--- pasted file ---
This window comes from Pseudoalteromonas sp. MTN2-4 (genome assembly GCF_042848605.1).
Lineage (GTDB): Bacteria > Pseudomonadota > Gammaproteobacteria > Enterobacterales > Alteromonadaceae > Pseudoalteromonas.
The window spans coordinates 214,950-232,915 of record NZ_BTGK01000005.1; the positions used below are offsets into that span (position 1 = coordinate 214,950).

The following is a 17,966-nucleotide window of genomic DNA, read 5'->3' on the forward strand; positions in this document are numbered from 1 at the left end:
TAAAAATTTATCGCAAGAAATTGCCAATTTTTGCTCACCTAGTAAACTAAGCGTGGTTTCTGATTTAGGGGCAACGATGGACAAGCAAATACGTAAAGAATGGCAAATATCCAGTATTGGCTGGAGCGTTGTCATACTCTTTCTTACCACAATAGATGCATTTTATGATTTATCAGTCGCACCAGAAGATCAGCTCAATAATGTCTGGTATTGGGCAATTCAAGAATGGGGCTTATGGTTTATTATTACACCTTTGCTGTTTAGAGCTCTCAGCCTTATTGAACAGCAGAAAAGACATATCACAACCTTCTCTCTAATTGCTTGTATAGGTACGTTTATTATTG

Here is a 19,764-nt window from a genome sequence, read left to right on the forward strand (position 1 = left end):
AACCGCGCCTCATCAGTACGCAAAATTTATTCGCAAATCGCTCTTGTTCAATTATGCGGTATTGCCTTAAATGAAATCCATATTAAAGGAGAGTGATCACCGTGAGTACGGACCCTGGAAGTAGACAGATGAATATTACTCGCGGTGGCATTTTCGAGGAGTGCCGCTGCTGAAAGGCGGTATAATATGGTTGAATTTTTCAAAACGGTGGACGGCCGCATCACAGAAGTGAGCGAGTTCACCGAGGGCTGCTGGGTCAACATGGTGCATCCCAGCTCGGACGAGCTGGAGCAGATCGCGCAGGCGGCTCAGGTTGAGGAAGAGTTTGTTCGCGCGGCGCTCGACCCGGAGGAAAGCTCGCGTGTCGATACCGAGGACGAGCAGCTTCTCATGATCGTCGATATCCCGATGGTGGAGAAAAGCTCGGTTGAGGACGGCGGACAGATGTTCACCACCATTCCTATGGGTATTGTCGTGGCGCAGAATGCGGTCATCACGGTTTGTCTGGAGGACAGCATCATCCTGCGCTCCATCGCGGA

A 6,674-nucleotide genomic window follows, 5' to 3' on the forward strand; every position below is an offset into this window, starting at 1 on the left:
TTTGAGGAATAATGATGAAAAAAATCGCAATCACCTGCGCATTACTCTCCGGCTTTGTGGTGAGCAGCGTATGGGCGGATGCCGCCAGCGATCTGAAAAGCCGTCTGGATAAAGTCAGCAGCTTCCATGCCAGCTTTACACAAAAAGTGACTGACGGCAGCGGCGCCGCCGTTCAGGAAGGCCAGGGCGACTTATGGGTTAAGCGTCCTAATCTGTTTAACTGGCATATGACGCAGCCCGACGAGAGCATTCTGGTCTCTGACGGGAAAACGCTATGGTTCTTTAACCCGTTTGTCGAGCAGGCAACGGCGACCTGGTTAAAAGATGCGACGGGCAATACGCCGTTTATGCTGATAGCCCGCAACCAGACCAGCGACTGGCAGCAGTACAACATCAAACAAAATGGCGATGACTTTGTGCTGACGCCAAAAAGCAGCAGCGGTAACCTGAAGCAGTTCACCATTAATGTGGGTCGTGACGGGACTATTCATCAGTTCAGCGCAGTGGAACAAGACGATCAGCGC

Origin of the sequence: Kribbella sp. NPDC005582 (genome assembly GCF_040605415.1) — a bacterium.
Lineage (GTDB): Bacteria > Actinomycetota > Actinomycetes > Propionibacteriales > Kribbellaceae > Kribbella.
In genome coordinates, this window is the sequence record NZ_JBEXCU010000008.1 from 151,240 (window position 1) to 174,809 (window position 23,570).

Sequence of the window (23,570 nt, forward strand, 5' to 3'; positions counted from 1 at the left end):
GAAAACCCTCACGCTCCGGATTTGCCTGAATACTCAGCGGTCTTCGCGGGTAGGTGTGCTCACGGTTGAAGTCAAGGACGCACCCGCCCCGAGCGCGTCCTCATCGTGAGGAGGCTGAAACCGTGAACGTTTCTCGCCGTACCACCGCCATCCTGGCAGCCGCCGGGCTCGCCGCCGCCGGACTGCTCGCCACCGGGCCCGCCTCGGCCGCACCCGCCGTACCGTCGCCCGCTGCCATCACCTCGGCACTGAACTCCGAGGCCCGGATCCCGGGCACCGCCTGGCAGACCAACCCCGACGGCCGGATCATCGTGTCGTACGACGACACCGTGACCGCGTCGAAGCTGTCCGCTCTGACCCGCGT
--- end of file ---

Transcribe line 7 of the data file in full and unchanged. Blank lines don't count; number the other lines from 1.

AACCGCGCCTCATCAGTACGCAAAATTTATTCGCAAATCGCTCTTGTTCAATTATGCGGTATTGCCTTAAATGAAATCCATATTAAAGGAGAGTGATCACCGTGAGTACGGACCCTGGAAGTAGACAGATGAATATTACTCGCGGTGGCATTTTCGAGGAGTGCCGCTGCTGAAAGGCGGTATAATATGGTTGAATTTTTCAAAACGGTGGACGGCCGCATCACAGAAGTGAGCGAGTTCACCGAGGGCTGCTGGGTCAACATGGTGCATCCCAGCTCGGACGAGCTGGAGCAGATCGCGCAGGCGGCTCAGGTTGAGGAAGAGTTTGTTCGCGCGGCGCTCGACCCGGAGGAAAGCTCGCGTGTCGATACCGAGGACGAGCAGCTTCTCATGATCGTCGATATCCCGATGGTGGAGAAAAGCTCGGTTGAGGACGGCGGACAGATGTTCACCACCATTCCTATGGGTATTGTCGTGGCGCAGAATGCGGTCATCACGGTTTGTCTGGAGGACAGCATCATCCTGCGCTCCATCGCGGA